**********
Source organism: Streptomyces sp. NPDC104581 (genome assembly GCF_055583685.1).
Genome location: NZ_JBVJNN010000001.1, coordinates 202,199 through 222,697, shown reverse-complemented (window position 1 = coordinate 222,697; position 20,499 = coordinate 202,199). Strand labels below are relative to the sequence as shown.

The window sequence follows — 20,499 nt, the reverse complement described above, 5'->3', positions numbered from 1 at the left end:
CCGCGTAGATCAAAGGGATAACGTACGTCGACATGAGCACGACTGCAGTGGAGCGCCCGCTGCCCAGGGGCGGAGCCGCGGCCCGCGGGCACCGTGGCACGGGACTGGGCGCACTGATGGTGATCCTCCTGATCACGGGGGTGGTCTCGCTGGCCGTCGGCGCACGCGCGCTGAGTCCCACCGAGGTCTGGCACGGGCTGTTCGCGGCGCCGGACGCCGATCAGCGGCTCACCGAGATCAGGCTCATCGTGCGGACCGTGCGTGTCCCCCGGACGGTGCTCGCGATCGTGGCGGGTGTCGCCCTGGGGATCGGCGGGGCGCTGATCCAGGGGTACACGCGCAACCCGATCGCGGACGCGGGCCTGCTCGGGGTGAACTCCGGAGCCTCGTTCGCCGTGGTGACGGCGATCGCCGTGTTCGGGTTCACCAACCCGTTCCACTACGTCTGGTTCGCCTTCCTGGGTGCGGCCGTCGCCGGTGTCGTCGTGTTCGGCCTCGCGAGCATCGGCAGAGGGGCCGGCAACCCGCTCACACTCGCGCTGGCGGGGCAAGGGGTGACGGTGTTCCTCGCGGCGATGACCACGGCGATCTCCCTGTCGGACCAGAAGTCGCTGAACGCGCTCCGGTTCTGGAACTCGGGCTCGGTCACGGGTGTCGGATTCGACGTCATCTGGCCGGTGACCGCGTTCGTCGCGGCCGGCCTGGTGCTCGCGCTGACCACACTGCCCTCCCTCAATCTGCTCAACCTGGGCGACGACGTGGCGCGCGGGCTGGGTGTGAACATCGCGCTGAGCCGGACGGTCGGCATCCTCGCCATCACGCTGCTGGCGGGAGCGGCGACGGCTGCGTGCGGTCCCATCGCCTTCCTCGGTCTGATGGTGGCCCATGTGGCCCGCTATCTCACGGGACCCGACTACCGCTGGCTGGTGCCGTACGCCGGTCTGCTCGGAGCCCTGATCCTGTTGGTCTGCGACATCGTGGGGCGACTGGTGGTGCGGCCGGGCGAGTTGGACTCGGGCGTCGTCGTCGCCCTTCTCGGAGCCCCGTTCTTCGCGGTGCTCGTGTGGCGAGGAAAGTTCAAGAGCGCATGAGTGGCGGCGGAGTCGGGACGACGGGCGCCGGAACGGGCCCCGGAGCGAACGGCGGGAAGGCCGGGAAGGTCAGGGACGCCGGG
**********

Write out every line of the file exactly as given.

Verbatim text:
Source organism: Streptomyces sp. NPDC104581 (genome assembly GCF_055583685.1).
Genome location: NZ_JBVJNN010000001.1, coordinates 202,199 through 222,697, shown reverse-complemented (window position 1 = coordinate 222,697; position 20,499 = coordinate 202,199). Strand labels below are relative to the sequence as shown.

The window sequence follows — 20,499 nt, the reverse complement described above, 5'->3', positions numbered from 1 at the left end:
CCGCGTAGATCAAAGGGATAACGTACGTCGACATGAGCACGACTGCAGTGGAGCGCCCGCTGCCCAGGGGCGGAGCCGCGGCCCGCGGGCACCGTGGCACGGGACTGGGCGCACTGATGGTGATCCTCCTGATCACGGGGGTGGTCTCGCTGGCCGTCGGCGCACGCGCGCTGAGTCCCACCGAGGTCTGGCACGGGCTGTTCGCGGCGCCGGACGCCGATCAGCGGCTCACCGAGATCAGGCTCATCGTGCGGACCGTGCGTGTCCCCCGGACGGTGCTCGCGATCGTGGCGGGTGTCGCCCTGGGGATCGGCGGGGCGCTGATCCAGGGGTACACGCGCAACCCGATCGCGGACGCGGGCCTGCTCGGGGTGAACTCCGGAGCCTCGTTCGCCGTGGTGACGGCGATCGCCGTGTTCGGGTTCACCAACCCGTTCCACTACGTCTGGTTCGCCTTCCTGGGTGCGGCCGTCGCCGGTGTCGTCGTGTTCGGCCTCGCGAGCATCGGCAGAGGGGCCGGCAACCCGCTCACACTCGCGCTGGCGGGGCAAGGGGTGACGGTGTTCCTCGCGGCGATGACCACGGCGATCTCCCTGTCGGACCAGAAGTCGCTGAACGCGCTCCGGTTCTGGAACTCGGGCTCGGTCACGGGTGTCGGATTCGACGTCATCTGGCCGGTGACCGCGTTCGTCGCGGCCGGCCTGGTGCTCGCGCTGACCACACTGCCCTCCCTCAATCTGCTCAACCTGGGCGACGACGTGGCGCGCGGGCTGGGTGTGAACATCGCGCTGAGCCGGACGGTCGGCATCCTCGCCATCACGCTGCTGGCGGGAGCGGCGACGGCTGCGTGCGGTCCCATCGCCTTCCTCGGTCTGATGGTGGCCCATGTGGCCCGCTATCTCACGGGACCCGACTACCGCTGGCTGGTGCCGTACGCCGGTCTGCTCGGAGCCCTGATCCTGTTGGTCTGCGACATCGTGGGGCGACTGGTGGTGCGGCCGGGCGAGTTGGACTCGGGCGTCGTCGTCGCCCTTCTCGGAGCCCCGTTCTTCGCGGTGCTCGTGTGGCGAGGAAAGTTCAAGAGCGCATGAGTGGCGGCGGAGTCGGGACGACGGGCGCCGGAACGGGCCCCGGAGCGAACGGCGGGAAGGCCGGGAAGGTCAGGGACGCCGGG